The segment of the video drawing all the attention is one in which lawyers from Cohen & Grigsby's highly regarded immigration practice advocate methods to comply with a law requiring employers prove that they have tried to find qualified American workers before applying for a green card for a foreign worker. The lawyers urge the audience, in so many words, to do exactly the opposite. 'Our goal is clearly not to find a qualified and interested U.S. worker,' said partner Lawrence Lebowitz on the video. 'And, you know, that in a sense that sounds funny, but it's what we're trying to do here.'
When Kim Berry, president of an organization called the Programmers Guild that opposes the issuance of visas to foreign workers, watched the video clip after he received it in an e-mail on Saturday, he thought it was anything but funny.
Mr. Berry shortened the video from the version that he received, adding subtitles and music for emphasis. 'I grabbed the two masters and edited it down, just to make it more convenient for the few hundred people I thought might want to watch it,' he said. 'I didn't expect it to get 44,000 hits in three days.'
By the end of the weekend, political blogs of all stripes -- from DailyKos to National Review's The Corner -- had linked to the video, which just so happened to play nicely into issues raised in the immigration bill that the U.S. Senate is debating this week.
Yesterday, Cohen & Grigsby put out a statement that while the firm stands by the substance of the seminar, 'we regret the choice of words that was used during a small segment of the seminar. It is unfortunate that these statements have been commandeered and misused, which runs contrary to our intent.'
The firm already removed its version of the video after a Monday article in the online publication Information Week detailed the controversy.
But Mr. Berry's version remains on the Internet and by Tuesday, the story was widespread enough to be featured on CNN's 'Lou Dobbs Tonight,' with Mr. Dobbs saying that 'the law firms and everyone else, they're just basically try to [stick it to] the American worker.'
Cohen & Grigsby, one of Pittsburgh's top 10 largest law firms, had found itself embroiled in the 24-hour news cycle fueled by cable news and the blogosphere. And it was about to get worse.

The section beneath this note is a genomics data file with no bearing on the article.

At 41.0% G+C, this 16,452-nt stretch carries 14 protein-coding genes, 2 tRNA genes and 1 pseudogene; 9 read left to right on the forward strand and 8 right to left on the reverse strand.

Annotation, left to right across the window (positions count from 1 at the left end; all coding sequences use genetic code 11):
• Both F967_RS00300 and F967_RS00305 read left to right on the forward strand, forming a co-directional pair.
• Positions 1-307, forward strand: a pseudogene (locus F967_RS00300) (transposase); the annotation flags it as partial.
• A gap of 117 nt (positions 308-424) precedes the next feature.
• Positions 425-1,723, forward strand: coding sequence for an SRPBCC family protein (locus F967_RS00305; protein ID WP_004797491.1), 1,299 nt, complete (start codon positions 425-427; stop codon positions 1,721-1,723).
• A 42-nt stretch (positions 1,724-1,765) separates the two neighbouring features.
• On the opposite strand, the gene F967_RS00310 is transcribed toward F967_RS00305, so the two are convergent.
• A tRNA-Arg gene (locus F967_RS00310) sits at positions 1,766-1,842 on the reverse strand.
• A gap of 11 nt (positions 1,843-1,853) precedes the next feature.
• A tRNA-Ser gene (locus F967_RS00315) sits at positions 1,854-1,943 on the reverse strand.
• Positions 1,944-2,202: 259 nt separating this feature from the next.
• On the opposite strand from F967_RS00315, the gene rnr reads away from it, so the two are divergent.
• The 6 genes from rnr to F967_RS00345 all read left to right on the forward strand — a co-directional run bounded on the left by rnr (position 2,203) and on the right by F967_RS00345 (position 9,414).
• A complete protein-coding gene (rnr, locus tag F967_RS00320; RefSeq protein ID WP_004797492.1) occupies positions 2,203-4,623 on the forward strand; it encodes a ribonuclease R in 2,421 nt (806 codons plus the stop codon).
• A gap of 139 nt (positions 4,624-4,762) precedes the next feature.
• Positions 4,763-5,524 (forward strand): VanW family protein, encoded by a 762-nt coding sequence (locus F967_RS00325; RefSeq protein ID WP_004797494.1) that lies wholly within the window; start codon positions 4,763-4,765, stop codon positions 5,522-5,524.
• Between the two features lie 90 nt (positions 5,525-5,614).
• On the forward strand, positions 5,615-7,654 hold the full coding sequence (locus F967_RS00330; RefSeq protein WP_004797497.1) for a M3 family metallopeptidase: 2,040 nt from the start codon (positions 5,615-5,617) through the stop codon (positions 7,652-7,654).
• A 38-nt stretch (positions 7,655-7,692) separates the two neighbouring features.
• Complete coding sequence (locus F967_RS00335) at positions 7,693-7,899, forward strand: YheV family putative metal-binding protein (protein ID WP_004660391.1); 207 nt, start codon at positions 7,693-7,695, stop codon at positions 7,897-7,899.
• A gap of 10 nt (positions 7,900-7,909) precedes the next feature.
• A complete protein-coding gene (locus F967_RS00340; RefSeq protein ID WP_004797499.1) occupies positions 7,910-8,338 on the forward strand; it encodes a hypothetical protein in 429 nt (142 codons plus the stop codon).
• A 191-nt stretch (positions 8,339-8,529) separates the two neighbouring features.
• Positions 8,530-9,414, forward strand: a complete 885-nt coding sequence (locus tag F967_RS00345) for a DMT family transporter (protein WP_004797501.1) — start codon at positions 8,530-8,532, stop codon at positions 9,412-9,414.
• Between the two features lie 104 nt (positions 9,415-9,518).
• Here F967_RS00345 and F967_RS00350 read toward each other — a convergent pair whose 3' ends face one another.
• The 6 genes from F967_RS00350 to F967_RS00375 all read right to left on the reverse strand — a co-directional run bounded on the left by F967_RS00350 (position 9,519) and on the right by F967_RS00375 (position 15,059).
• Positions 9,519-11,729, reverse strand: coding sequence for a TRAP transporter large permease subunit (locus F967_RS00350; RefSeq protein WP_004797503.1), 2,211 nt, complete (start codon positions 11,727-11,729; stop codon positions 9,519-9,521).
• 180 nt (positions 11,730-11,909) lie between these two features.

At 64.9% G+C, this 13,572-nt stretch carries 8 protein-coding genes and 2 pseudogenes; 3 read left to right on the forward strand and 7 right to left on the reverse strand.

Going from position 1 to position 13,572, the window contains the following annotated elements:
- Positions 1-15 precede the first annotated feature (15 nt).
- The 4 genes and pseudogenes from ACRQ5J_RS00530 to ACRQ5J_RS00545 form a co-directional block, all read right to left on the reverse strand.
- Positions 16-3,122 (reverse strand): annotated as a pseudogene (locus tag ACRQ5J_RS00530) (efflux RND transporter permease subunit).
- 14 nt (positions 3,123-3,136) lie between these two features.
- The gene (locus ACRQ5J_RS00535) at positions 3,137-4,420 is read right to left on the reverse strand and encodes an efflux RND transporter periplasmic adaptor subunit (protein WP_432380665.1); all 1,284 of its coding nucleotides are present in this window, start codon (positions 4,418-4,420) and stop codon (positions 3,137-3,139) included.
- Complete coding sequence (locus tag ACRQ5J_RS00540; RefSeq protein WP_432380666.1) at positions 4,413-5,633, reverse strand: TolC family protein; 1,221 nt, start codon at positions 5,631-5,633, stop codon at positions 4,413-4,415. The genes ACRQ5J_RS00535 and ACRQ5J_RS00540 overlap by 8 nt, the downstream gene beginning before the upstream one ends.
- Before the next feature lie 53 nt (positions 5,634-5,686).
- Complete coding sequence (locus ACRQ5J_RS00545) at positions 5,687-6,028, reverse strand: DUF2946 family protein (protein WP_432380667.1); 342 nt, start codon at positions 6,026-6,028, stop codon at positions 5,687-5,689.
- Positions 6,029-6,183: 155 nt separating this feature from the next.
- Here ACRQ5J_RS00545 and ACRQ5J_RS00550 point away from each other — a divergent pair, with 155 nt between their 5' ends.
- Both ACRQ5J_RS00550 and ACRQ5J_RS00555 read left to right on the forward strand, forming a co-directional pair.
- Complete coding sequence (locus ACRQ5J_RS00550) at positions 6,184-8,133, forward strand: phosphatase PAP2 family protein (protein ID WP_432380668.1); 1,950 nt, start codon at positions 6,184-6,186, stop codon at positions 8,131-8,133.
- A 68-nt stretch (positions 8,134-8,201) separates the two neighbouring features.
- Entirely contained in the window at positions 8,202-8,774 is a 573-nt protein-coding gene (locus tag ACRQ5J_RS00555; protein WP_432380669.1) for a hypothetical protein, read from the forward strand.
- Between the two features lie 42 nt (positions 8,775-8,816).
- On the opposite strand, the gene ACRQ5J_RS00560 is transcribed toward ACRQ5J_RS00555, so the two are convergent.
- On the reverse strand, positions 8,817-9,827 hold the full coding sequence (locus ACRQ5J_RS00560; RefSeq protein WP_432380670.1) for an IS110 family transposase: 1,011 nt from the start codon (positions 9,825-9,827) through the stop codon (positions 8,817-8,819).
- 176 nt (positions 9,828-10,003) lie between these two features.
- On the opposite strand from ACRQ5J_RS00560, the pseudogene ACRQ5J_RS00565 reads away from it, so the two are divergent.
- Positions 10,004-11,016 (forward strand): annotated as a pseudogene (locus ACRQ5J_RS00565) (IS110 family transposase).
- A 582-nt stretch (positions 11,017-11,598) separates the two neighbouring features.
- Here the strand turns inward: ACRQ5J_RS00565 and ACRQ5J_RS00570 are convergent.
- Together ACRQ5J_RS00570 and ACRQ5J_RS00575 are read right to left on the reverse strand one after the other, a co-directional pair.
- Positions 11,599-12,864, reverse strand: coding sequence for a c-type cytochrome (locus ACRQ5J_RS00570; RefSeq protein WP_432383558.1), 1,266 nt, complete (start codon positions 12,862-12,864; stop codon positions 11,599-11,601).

Yesterday, U.S. Sen. Charles Grassley (R-Iowa) sent a letter to U.S. Secretary of Labor Elaine Chao asking her for assistance in 'reviewing the video and investigating the law firm's unethical procedures.'
What made the video into such an Internet hit, said Mr. Berry, is that it validated long-held suspicions that he and others had been unable to substantiate.
'It's proof from the attorneys themselves that they are getting resumes from qualified Americans and they are going through all sorts of steps so that Americans don't get jobs,' he said. 'It shows what's really happening behind the curtain.'
But the issue is slightly more complicated than it is being portrayed on the Internet, said Crystal Williams, deputy director for programs at the American Immigration Lawyers Association in Washington, D.C.
When companies apply for a green card for a worker, she said, it's often for somebody that they already have brought over on a temporary visa and is working at the company. But in order to fill the green card requirement that there are no qualified American candidates, the company needs to redo the job search -- even though they already have somebody working in that position.
'It sounded a lot worse than it is,' said Ms. Williams. 'They were talking about the electronic labor certification and that is a program that is very formalized. By its very nature, it's a little bit twisted.'
That twisted process leads to what Mr. Berry considers to be 'fake' newspaper advertisements for jobs that are essentially already filled with green card candidates. For years, he's been tracking such ads in his hometown newspaper, The Sacramento Bee.
In the Cohen & Grigsby video, attorneys advocated placing advertisements in newspapers -- where they would be less likely to find qualified workers -- versus more fertile recruitment venues such as Monster.com or campus recruitments. 'Certainly we are not going to try to find a place where applicants would be most numerous,' said Mr. Lebowitz, who is also an adjunct professor of immigration law at the University of Pittsburgh School of Law.
If a company does find an undeniably qualified American candidate through newspaper advertising, 'if necessary schedule an interview, go through the whole process to find a legal basis to disqualify them for this particular position,' said attorney Jennifer L. Barton on the video.
Those particular sections of the video 'sounded bad,' Ms. Williams said. 'I don't know that they are common practice.'
Advertising positions in places where a company would not find job applicants, she said, is 'kind of the opposite' of the correct process.
But the real problem, said Ms. Williams, is the immigration process itself.
'Nobody's happy with it -- that's about the one consensus we can get, and that includes the Department of Labor,' she said. 'That being said, no one's been able to come up with a better one.
Posted by: Horace | Jun 22, 2007 4:31:44 PM